The ‘Dear Leader’ in Russia

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The ‘Dear Leader’ in Russia

North Korean leader Kim Jong-il is busy touring overseas to relieve his country’s economic distress. Just three months after agreeing with his Chinese counterpart Hu Jintao on the development of the Rason and Hwanggumpyong special economic zones during a visit to China last May, Kim has toured a hydroelectric power plant in Amur, Russia.

Russia had promised North Korea that it would transmit surplus electricity from the power station. Kim now plans to go to Ulan-Ude near Lake Baikal in eastern Siberia to have a summit meeting with his Russian counterpart, Dmitry Medvedev.

At the summit, Kim is expected to discuss the construction of a pipeline that will send natural gas from Sakhalin island to South Korea via North Korea. In an Aug. 15 Liberation Day letter to Kim, Medvedev urged him to cooperate on the issue, and Kim reportedly responded positively to the request. Since his first inter-Korean summit in 2000, Kim has, on several occasions, made remarks suggesting he, too, expects the pipeline to be built. The project, if completed, could bring the North as much as $100 million in revenue annually as well as much needed energy at a cheap price.

The pipeline initiative was agreed to by President Lee Myung-bak and Medvedev at a summit in Moscow in 2008. At the time, both leaders expressed strong hopes that gas transmission would start from 2015. Seoul can expect a huge economic benefit as it would receive gas from Russia on a cheap and stable basis. Gas accounts for one-seventh of its energy consumption.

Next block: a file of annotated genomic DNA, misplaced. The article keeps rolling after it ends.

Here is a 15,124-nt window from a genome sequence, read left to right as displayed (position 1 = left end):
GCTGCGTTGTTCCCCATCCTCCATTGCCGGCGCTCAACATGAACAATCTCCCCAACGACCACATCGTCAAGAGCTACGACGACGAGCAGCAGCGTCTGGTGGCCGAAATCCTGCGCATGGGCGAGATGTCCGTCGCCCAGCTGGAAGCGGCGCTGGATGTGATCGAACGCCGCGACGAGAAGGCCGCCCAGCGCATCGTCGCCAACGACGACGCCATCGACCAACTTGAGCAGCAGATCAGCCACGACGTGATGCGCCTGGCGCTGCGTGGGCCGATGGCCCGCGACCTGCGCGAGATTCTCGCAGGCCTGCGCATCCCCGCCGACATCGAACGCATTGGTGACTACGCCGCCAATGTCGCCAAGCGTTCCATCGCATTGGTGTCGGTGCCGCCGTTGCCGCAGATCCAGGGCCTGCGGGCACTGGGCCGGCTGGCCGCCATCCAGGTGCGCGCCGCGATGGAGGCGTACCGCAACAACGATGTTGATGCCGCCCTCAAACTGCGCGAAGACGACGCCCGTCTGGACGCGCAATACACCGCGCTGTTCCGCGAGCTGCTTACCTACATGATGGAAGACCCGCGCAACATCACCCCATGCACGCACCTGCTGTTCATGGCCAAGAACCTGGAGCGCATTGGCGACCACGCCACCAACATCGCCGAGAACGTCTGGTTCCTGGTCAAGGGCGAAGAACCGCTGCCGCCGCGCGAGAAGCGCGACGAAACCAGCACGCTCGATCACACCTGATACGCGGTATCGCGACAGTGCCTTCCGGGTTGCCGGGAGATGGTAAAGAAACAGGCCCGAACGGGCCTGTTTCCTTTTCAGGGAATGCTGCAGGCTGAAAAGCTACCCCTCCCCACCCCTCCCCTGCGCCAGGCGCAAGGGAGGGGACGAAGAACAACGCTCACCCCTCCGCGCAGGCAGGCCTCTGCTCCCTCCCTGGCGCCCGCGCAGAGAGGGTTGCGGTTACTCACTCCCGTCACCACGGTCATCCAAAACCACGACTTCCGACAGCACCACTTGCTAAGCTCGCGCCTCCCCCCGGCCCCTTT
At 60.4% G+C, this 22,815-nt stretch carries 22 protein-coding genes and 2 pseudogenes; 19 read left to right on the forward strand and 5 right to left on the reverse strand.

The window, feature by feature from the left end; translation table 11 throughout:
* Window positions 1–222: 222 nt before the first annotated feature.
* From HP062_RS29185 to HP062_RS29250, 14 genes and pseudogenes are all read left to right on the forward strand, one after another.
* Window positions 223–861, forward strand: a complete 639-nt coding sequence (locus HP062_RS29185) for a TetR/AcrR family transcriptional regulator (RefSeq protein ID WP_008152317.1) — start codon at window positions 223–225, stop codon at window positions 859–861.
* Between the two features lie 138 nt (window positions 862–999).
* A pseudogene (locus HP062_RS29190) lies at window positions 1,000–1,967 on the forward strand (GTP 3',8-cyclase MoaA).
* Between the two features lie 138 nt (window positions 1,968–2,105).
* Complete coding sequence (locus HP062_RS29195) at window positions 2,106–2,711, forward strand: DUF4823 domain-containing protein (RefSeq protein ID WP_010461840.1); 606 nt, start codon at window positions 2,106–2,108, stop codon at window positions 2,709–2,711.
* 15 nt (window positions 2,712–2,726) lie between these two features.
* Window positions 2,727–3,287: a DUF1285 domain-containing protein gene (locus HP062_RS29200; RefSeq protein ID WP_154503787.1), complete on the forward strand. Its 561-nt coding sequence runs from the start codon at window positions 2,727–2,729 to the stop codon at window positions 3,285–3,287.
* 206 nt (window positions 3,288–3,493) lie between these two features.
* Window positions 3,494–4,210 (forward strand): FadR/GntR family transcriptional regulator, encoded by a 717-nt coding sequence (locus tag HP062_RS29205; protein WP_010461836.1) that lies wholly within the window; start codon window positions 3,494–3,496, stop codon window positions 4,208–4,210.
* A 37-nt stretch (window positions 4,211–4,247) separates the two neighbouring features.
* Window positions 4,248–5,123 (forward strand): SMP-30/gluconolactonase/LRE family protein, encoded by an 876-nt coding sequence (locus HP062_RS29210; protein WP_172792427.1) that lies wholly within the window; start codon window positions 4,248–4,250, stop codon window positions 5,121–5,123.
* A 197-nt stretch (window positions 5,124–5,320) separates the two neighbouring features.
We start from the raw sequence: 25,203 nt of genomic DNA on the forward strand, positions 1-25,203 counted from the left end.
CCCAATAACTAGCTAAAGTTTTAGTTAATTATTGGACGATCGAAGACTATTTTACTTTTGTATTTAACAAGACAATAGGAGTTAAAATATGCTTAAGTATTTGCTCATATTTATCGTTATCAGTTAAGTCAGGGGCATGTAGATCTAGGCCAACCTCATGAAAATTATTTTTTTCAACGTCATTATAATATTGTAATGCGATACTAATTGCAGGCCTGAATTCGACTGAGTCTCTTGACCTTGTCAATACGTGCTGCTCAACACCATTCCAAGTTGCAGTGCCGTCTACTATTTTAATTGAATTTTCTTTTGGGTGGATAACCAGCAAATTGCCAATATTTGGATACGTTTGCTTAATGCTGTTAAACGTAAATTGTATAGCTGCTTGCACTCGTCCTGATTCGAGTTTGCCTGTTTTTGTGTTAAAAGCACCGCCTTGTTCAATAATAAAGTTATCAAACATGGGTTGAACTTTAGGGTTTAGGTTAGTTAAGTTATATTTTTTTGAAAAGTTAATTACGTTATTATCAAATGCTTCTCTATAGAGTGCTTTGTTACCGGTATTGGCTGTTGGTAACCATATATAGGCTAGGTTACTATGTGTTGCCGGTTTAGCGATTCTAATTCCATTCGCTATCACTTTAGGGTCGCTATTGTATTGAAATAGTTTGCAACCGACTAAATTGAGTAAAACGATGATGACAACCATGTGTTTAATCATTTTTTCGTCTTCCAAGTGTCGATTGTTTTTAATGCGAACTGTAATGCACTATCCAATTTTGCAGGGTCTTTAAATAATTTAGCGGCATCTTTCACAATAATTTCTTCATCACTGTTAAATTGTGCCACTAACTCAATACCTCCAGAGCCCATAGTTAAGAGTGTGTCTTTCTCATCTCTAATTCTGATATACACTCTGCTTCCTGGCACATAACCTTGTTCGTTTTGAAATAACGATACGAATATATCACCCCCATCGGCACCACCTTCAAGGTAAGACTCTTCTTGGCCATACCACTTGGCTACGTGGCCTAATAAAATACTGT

Despite such potential benefits among all related parties, the project has been put on hold due to the North’s belligerent attitude toward the South and its allies. As long as there is the possibility that the gas supply would be interrupted by the North for political or military reasons, it is difficult for Seoul to put a final stamp on the deal. If the ongoing conflict over the North’s nuclear ambitions is not resolved, South-North relations can hardly have a soft landing. It’s also hard to expect a rosy scenario unless trilateral economic cooperation is fully activated so that the Trans-Korean Railway is successfully connected to the Trans-Siberian Railway.

In his current visit to Russia, North Korean leader Kim appears to be pondering various ways to rejuvenate his hopeless economy. However, he must be well aware that without a thorough - and complete - resolution of the nuclear crisis, no grand ideas will be realized.
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